For those of us who have been working on the medical-marijuana issue for years, is there anything we should be worried about with this new campaign?

Yes.  There won't be a campaign unless hundreds of people volunteer to collect signatures in April, May, and June.  I'd like to respectfully request that anyone who's healthy enough to sit or stand outside would ideally commit to collecting between 100 and 1,000 signatures over the course of 95 days.  If 500 people collect an average of 400 gross signatures each -- for a grand total of 200,000 gross signatures -- the initiative will be placed on the November 8 ballot.

Will the campaign offer any assistance to the volunteers who are collecting signatures?

Yes.  The campaign will pay for the printing of all petitions, as well as paying for admission fees to festivals and fairs where a large number of signatures can be collected in just a few hours.  The campaign will also maintain a Web site that shows the progress of the overall volunteer effort, while giving special credit to volunteers who collect huge numbers of signatures.  In addition, the campaign is paying the wages of three people who will work overtime to coordinate this volunteer juggernaut.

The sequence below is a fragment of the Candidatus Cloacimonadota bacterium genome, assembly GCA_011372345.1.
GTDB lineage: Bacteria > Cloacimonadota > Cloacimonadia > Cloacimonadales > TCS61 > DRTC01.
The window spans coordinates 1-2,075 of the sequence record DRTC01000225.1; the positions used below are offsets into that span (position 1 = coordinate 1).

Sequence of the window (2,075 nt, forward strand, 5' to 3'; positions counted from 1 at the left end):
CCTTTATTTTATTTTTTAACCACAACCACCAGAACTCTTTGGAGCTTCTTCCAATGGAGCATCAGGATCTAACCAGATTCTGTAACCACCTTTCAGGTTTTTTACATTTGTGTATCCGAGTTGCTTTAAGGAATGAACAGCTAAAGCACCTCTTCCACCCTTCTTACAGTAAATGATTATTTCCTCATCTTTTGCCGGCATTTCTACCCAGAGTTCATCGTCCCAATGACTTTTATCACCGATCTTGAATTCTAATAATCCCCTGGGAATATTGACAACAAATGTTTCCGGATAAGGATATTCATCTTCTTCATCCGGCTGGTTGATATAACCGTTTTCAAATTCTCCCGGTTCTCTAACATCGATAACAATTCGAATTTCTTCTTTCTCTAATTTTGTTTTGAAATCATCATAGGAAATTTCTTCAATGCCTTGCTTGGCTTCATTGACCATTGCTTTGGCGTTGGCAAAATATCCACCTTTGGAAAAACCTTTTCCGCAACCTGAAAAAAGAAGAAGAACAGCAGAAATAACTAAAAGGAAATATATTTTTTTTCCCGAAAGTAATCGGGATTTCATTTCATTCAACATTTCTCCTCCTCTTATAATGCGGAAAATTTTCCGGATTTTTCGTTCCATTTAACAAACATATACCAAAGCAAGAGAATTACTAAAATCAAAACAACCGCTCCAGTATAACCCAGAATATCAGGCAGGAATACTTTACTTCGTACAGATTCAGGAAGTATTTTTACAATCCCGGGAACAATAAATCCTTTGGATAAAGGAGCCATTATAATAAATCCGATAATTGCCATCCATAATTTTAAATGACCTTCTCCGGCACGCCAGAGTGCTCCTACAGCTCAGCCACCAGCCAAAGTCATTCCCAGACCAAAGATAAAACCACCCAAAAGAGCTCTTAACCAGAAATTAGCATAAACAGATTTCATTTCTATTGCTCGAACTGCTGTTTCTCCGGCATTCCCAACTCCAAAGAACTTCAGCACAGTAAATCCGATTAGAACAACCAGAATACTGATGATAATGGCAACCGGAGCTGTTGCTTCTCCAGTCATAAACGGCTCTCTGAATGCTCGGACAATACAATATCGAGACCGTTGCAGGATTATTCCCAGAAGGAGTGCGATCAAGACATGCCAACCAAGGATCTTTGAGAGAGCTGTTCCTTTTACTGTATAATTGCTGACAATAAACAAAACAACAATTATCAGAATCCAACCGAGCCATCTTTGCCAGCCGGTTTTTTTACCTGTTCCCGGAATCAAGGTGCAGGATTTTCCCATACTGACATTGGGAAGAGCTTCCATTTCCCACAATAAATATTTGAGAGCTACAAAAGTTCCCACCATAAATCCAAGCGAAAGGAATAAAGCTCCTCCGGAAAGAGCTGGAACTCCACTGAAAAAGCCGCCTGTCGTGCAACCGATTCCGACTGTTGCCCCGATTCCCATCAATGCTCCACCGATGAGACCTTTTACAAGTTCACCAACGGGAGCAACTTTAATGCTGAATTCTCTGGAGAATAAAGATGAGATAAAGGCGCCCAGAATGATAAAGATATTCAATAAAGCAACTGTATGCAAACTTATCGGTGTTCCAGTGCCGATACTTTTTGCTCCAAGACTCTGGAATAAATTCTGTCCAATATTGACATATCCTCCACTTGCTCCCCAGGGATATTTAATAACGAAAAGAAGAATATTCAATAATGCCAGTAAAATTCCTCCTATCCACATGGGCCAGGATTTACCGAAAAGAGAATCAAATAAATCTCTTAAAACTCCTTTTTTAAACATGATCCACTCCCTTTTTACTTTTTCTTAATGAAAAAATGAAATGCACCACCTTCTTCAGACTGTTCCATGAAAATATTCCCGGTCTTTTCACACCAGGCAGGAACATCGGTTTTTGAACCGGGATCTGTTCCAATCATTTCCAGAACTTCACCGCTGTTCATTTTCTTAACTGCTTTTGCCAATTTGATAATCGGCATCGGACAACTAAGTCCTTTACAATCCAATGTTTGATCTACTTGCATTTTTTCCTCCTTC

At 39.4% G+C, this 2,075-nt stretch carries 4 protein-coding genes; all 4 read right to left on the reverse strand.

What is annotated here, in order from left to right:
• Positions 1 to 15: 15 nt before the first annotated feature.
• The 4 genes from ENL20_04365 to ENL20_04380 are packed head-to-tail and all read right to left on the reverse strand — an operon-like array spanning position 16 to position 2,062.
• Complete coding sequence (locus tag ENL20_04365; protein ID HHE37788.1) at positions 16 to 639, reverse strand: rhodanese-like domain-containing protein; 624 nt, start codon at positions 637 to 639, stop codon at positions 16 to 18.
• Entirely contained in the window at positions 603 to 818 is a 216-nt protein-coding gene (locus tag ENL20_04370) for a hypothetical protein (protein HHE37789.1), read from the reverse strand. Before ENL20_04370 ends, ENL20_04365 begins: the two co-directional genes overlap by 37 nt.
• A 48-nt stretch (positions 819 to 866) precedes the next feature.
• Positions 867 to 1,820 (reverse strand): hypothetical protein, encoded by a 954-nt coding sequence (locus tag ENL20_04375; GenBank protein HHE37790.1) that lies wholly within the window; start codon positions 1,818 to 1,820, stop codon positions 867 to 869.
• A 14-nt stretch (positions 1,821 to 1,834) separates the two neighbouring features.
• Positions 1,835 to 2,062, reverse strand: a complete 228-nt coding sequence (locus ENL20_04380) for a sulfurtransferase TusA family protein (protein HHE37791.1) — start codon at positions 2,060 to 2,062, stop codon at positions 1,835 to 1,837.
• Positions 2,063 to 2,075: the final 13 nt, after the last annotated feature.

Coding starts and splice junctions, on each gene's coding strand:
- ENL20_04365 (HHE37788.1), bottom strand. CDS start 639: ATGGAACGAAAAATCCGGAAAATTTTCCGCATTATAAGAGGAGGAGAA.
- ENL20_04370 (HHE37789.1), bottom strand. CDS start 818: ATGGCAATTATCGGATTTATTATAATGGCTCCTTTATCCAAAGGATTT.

How can people help pass this initiative 38 weeks from now?

In just a couple weeks -- well before the start of the signature drive on approximately April 2 -- the campaign will launch a Web site that makes it easy for people to volunteer to collect signatures.  Volunteers will be able to specify the county or counties where they intend to collect signatures, and the Web site will provide opportunities to help in other ways.  For people who are too ill to collect signatures, there will be formal volunteer positions to promote the initiative on Facebook, Twitter, and the Web generally.  And, of course, we'll ask everyone to ask their health-care providers, clergypersons, and local policymakers to endorse the initiative.  This campaign needs to be a team effort, and we're hoping that Ohio can surprise the nation by showing that people can, in fact, work together successfully to promote a common cause.